15 May 2020 | UK NEWS
Britain’s Chief Negotiator in the post-Brexit trade talks with the EU, David Frost, has said very little progress has been made between the two sides. Mr Frost made the remarks after UK concluded a third round of talks with the European Union regarding a post-Brexit trade deal today.
Frost claimed that the primary obstacle preventing a trade agreement was the EU’s position on a level playing field, calling their proposal “novel and unbalanced”. He also believes that the EU has come up with “an ideological approach” to negotiations on fishing rights. He said: “I regret, however, that we made very little progress towards agreement on the most significant outstanding issues between us.
“It is very clear that a standard Comprehensive Free Trade Agreement, with other key agreements on issues like law enforcement, civil nuclear, and aviation alongside, all in line with the Political Declaration, could be agreed without major difficulties in the time available.”
He continued: “The major obstacle to this is the EU’s insistence on including a set of novel and unbalanced proposals on the so-called ‘level playing field’, which would bind this country to EU law or standards, or determine our domestic legal regimes, in a way that is unprecedented in Free Trade Agreements and not envisaged in the Political Declaration. As soon as the EU recognises that we will not conclude an agreement on that basis, we will be able to make progress.
“Although we have had useful discussions on fisheries on the basis of our draft legal text, the EU continues to insist on fisheries arrangements and access to UK fishing waters in a way that is incompatible with our future status as an independent coastal state. We are fully committed to agreeing fishing provisions in line with the Political Declaration, but we cannot agree arrangements that are manifestly unbalanced and against the interests of the UK fishing industry.
“It is hard to understand why the EU insists on an ideological approach which makes it more difficult to reach a mutually beneficial agreement. We very much need a change in EU approach for the next round beginning on June 1.
“In order to facilitate those discussions, we intend to make public all the UK draft legal texts during next week, so that the EU’s member states and interested observers can see our approach in detail. The UK will continue to work hard to find an agreement, for as long as there is a constructive process in being, and continues to believe that this is possible.”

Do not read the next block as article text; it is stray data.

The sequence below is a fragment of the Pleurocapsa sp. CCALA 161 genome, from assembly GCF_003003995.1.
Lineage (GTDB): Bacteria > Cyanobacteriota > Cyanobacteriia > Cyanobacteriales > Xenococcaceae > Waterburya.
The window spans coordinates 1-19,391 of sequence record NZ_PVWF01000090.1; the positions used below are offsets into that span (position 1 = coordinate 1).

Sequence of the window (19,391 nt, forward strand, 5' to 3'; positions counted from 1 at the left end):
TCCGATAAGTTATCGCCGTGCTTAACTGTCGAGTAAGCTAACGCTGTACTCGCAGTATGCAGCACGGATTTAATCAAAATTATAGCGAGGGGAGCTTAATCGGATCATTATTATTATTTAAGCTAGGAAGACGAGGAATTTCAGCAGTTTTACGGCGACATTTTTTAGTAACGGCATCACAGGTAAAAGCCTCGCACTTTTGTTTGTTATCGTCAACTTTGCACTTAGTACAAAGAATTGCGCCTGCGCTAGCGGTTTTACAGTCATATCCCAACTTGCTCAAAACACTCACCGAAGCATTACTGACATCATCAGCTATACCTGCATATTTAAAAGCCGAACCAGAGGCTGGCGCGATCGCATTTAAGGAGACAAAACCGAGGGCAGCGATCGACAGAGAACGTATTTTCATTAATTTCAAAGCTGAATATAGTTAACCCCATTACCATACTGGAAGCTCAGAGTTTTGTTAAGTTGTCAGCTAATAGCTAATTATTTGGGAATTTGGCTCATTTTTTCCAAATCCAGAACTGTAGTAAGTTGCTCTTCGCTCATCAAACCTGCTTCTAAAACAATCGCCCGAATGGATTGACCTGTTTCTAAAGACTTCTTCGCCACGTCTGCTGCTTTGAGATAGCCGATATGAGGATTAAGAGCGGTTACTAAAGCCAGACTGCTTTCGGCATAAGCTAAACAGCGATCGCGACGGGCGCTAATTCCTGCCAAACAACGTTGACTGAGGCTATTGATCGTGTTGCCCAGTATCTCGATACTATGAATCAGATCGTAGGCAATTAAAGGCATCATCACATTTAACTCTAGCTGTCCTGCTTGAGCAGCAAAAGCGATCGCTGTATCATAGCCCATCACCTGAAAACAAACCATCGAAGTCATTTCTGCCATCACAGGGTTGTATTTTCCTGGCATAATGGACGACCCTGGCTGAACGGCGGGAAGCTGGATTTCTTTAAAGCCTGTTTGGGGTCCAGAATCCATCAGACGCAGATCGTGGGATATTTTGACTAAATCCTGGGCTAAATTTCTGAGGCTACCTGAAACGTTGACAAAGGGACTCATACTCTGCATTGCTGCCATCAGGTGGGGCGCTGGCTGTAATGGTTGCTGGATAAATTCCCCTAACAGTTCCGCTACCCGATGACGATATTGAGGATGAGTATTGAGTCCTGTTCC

After the previous round of negotiations, the EU’s Chief Negotiator, Michel Barnier, had dubbed the UK’s approach as “disappointing” and reminded the negotiating teams that “the clock [was] ticking”. He also accused the UK of not wanting to commit on several issues. This time round, he called today’s results “very disappointing” (our emphasis).
Mr Barnier said today: “Every time we meet they say they would be happy to have a Canada-style agreement, but at the same time … they ask for far more from us than is available under the Canadian model. We are not going to bargain away our European values to the benefit of the British economy.”
He added: “Economic and trading fair play is not for sale. It is not ‘a nice to have’, it is ‘a must have’. Even if we are to get rid of 98%, 99% of tariffs and not 100% that we are proposing … we will require the same strong guarantees of a level playing field.”
The UK and the EU currently have six weeks remaining before any decision on extending the current transition period beyond the end of this year would need to be taken. If it were, it would have to be mutually agreed by both parties. However, the UK Government has already announced several times that it has no intention of requesting an extension, and would refuse a request from the EU for one.
There is a summit scheduled in mid-June between the UK Prime Minister and the President of the European Commission, Ursula von der Leyen, which is seen by some as perhaps the last remaining opportunity to resolve the impasse.
We will bring you further developments on the progress of the EU negotiations as they continue.